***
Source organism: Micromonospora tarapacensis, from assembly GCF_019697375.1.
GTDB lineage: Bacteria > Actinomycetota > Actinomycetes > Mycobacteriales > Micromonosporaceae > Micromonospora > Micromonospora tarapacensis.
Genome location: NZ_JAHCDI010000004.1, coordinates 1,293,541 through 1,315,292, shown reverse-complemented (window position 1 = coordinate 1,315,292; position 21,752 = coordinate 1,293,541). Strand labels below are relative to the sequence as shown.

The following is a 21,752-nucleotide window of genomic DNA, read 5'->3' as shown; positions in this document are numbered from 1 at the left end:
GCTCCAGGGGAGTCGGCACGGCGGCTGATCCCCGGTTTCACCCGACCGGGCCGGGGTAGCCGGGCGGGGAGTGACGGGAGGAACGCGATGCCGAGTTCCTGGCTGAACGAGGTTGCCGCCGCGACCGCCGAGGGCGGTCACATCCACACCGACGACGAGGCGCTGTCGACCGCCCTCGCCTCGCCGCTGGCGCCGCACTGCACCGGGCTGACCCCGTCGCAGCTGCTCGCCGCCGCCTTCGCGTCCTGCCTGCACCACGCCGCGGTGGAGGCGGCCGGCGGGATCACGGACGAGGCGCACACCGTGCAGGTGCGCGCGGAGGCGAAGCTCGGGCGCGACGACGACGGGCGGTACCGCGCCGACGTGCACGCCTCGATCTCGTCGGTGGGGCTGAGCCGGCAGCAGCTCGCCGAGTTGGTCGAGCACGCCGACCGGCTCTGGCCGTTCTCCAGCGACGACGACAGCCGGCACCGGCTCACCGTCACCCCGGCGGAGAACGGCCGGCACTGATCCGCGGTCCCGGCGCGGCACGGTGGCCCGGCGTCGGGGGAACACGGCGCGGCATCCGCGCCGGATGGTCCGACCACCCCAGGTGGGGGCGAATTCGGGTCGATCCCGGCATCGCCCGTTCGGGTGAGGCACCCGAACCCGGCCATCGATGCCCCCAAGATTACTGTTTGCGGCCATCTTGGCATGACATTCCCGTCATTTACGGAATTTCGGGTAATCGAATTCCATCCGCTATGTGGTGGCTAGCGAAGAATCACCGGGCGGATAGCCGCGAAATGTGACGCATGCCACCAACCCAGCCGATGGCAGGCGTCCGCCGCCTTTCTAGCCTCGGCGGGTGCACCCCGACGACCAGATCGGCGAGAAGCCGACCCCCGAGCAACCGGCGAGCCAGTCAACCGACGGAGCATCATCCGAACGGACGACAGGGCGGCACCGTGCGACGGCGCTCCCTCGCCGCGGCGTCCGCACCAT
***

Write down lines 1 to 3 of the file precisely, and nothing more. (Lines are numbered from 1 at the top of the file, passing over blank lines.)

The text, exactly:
Source organism: Micromonospora tarapacensis, from assembly GCF_019697375.1.
GTDB lineage: Bacteria > Actinomycetota > Actinomycetes > Mycobacteriales > Micromonosporaceae > Micromonospora > Micromonospora tarapacensis.
Genome location: NZ_JAHCDI010000004.1, coordinates 1,293,541 through 1,315,292, shown reverse-complemented (window position 1 = coordinate 1,315,292; position 21,752 = coordinate 1,293,541). Strand labels below are relative to the sequence as shown.